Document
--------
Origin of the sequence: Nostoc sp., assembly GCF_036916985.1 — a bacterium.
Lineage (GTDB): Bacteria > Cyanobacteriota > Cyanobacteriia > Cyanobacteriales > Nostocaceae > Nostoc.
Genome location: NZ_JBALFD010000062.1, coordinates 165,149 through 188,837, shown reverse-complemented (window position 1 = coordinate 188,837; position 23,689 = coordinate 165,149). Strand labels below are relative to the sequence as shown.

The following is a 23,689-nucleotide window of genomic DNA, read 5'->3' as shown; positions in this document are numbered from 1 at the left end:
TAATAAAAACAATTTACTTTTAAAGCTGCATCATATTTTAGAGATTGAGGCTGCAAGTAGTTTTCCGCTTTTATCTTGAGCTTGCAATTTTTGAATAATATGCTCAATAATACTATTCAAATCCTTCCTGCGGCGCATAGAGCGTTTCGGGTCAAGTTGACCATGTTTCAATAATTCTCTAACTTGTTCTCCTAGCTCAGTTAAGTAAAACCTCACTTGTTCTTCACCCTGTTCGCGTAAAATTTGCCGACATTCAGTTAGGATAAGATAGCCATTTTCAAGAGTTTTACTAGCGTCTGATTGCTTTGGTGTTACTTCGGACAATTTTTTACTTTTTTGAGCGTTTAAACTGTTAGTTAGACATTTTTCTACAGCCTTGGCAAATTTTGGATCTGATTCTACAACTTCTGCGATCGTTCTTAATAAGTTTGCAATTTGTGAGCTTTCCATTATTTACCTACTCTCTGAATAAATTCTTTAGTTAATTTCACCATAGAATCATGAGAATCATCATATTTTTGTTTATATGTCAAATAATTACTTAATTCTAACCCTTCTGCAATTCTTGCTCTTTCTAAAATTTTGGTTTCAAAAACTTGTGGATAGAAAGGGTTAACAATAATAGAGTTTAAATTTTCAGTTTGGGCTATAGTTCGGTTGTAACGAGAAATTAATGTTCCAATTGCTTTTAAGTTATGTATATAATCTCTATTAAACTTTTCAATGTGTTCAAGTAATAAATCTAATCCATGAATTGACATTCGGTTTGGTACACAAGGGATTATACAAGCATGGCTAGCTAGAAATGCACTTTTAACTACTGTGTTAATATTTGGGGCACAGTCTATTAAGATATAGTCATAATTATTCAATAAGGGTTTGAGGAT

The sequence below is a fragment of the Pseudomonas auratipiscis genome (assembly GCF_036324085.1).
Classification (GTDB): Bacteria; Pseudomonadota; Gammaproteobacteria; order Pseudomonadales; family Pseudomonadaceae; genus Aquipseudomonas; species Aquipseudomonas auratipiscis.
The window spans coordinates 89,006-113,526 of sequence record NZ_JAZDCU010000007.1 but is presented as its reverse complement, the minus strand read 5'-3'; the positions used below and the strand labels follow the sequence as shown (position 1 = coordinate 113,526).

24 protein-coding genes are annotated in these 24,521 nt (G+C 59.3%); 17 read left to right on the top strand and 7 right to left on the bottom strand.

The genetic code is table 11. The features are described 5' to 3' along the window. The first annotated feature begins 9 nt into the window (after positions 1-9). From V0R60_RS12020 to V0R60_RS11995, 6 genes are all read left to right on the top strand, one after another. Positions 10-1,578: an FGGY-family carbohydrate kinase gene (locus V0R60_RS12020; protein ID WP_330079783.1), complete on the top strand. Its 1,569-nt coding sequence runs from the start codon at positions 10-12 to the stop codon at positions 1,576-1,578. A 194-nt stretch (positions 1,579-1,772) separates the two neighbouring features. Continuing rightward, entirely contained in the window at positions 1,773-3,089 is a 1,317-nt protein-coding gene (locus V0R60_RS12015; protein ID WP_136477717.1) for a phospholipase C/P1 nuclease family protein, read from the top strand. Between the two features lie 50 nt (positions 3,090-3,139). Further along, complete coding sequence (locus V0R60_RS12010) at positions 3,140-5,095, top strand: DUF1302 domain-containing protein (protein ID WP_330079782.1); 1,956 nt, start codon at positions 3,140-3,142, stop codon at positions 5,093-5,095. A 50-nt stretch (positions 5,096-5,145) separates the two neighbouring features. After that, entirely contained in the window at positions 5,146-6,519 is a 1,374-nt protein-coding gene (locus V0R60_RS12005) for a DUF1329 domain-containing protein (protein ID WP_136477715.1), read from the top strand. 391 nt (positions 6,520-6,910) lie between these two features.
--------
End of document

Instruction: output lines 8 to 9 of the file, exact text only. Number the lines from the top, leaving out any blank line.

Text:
The window spans coordinates 89,006-113,526 of sequence record NZ_JAZDCU010000007.1 but is presented as its reverse complement, the minus strand read 5'-3'; the positions used below and the strand labels follow the sequence as shown (position 1 = coordinate 113,526).

24 protein-coding genes are annotated in these 24,521 nt (G+C 59.3%); 17 read left to right on the top strand and 7 right to left on the bottom strand.